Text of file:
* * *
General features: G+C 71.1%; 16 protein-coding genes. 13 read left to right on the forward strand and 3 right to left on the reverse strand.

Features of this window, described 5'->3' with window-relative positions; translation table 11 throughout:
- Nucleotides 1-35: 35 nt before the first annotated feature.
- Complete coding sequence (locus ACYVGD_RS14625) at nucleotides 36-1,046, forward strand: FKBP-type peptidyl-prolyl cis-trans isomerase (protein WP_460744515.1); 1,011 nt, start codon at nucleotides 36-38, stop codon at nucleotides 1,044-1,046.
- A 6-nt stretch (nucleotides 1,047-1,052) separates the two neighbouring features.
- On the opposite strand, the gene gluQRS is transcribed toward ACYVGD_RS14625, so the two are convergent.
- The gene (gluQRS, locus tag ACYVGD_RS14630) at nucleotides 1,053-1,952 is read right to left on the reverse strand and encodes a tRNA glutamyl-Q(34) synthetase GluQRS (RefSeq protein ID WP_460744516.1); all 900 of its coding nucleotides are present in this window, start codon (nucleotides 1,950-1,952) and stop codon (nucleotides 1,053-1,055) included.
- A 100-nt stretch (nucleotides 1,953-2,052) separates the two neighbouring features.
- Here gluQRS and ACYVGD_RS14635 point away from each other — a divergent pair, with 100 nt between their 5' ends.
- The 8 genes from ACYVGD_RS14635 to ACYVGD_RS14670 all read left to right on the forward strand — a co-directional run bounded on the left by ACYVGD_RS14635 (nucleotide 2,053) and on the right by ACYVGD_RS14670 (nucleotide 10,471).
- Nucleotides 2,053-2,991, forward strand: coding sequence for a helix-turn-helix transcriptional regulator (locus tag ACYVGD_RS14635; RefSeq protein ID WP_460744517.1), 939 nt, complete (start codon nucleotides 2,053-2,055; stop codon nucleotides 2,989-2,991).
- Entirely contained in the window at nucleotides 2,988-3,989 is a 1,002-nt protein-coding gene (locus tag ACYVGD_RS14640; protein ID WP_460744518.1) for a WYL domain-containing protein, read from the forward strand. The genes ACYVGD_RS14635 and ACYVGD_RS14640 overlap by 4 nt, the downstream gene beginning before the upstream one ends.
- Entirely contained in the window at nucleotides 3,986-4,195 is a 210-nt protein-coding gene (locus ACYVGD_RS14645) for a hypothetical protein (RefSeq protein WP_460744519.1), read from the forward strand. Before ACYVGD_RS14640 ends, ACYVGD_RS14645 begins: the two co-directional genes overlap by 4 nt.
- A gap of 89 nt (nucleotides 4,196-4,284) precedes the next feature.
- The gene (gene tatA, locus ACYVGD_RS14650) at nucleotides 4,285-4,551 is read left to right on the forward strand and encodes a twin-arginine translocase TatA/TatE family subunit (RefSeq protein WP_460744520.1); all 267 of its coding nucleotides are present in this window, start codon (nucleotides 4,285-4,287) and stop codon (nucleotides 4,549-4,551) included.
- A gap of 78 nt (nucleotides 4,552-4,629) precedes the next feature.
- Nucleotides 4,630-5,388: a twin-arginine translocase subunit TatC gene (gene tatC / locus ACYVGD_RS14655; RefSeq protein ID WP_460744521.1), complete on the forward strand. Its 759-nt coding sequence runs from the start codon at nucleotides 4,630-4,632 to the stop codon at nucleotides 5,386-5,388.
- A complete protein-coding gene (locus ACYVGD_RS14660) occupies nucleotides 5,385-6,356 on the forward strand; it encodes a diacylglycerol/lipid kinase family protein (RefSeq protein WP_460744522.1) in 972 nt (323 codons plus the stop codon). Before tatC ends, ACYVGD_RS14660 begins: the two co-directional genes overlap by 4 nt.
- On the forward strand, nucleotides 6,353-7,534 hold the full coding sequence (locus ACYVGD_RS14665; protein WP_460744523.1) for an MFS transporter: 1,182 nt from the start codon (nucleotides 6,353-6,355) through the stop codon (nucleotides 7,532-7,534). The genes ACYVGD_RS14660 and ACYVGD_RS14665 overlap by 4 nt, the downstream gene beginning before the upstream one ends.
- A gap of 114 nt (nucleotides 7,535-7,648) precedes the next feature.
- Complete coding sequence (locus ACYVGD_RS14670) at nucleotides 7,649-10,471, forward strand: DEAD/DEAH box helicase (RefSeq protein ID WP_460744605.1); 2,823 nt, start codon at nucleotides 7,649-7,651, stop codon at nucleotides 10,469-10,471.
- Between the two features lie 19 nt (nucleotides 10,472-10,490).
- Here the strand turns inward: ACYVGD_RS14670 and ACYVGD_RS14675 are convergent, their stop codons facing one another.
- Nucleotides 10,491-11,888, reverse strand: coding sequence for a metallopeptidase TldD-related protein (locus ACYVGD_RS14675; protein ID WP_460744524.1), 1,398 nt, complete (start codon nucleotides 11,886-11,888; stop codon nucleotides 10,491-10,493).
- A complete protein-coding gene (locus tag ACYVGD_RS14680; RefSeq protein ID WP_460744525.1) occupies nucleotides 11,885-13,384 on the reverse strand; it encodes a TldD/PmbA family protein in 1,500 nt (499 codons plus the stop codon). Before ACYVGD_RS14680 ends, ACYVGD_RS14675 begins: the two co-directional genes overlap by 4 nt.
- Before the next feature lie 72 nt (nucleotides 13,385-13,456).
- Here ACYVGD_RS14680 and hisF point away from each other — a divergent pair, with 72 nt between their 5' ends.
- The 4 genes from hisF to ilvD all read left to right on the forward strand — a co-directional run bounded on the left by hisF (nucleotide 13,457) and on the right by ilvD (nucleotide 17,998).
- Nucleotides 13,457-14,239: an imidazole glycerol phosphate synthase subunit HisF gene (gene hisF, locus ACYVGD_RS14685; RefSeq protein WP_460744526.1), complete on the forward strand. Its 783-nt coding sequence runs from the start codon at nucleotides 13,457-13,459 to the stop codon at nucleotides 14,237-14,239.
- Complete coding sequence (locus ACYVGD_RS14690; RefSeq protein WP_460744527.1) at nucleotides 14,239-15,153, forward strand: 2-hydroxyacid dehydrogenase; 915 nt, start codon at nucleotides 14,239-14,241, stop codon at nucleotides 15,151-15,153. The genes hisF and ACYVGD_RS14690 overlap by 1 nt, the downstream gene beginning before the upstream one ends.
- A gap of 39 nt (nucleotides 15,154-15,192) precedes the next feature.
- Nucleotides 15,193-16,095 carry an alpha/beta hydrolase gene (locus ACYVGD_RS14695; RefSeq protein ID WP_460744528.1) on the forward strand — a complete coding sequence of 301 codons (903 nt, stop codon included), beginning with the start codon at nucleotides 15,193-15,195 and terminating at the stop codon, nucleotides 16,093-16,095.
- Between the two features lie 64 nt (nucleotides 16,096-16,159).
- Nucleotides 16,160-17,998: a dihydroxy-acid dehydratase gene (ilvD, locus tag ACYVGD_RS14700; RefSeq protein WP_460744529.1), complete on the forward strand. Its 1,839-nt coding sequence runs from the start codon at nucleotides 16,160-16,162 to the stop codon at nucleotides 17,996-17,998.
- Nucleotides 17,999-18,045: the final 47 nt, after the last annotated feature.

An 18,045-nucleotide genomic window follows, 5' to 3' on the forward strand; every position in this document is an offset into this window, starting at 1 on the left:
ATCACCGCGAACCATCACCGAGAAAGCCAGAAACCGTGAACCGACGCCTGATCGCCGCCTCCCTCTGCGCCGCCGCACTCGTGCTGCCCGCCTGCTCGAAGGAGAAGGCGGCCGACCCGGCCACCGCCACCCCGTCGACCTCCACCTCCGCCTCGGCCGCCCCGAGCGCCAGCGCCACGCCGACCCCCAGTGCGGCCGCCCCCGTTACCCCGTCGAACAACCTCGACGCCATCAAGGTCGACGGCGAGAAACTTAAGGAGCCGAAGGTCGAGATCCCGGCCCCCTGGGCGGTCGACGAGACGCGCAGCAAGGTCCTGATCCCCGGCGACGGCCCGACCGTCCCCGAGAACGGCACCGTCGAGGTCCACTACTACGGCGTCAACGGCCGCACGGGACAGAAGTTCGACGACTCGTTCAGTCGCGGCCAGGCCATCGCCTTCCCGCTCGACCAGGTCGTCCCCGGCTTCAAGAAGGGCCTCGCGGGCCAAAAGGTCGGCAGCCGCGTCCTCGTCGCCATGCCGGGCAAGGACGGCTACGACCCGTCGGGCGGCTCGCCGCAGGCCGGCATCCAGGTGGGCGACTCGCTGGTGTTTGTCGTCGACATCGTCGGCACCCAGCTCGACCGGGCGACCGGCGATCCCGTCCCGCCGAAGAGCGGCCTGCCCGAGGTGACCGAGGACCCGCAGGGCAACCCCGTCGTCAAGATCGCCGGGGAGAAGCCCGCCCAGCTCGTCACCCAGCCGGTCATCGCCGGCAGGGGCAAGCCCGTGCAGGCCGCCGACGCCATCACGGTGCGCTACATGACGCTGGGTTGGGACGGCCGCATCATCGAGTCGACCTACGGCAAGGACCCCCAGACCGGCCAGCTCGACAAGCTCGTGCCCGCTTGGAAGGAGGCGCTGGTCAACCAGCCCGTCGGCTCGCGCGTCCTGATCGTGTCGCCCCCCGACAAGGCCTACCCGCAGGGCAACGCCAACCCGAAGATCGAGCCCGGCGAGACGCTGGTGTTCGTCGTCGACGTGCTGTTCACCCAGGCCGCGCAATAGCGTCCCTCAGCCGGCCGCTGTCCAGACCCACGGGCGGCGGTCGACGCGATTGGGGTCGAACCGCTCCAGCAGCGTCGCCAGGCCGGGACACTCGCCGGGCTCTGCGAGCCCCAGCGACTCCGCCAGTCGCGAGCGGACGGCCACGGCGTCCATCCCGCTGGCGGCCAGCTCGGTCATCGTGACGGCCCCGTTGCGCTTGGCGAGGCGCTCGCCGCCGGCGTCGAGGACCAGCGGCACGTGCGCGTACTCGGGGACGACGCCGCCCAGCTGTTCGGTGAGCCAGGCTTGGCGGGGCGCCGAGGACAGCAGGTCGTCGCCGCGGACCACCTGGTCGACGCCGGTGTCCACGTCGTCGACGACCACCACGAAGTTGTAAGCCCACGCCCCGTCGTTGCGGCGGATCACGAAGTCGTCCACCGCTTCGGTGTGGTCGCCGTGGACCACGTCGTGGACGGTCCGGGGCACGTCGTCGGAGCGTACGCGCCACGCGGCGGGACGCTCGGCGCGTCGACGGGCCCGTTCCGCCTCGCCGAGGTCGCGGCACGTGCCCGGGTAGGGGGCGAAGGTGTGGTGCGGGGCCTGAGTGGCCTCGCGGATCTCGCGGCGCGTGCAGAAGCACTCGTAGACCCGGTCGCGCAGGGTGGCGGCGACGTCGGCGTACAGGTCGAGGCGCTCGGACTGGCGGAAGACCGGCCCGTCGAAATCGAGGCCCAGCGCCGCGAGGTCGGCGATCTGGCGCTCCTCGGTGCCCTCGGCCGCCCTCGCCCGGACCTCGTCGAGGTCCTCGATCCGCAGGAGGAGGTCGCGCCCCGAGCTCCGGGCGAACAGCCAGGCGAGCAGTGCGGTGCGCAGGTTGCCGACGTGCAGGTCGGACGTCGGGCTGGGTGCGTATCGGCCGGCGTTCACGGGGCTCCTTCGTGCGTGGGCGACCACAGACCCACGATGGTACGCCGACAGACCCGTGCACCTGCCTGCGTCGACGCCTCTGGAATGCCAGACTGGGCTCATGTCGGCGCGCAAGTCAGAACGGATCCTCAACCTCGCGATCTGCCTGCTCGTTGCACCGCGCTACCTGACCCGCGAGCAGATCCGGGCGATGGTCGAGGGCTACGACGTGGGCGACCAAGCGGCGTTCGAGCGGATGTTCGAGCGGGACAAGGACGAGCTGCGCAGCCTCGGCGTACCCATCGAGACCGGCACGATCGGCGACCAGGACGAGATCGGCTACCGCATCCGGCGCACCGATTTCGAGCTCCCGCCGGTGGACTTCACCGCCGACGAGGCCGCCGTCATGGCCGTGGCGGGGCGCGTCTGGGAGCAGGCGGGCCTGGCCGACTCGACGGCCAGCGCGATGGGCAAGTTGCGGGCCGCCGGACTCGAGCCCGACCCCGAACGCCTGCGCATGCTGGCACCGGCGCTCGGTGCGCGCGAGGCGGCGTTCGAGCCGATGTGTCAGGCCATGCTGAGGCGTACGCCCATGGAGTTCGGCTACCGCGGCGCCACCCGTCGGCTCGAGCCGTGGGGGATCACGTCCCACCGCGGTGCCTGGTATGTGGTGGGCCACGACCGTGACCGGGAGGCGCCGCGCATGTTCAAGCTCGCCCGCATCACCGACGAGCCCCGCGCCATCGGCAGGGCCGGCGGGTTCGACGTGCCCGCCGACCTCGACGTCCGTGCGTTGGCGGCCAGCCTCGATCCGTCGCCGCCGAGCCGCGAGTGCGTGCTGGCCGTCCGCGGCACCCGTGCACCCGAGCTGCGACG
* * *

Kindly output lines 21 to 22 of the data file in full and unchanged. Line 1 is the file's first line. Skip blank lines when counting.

- Complete coding sequence (locus ACYVGD_RS14670) at nucleotides 7,649-10,471, forward strand: DEAD/DEAH box helicase (RefSeq protein ID WP_460744605.1); 2,823 nt, start codon at nucleotides 7,649-7,651, stop codon at nucleotides 10,469-10,471.
- Between the two features lie 19 nt (nucleotides 10,472-10,490).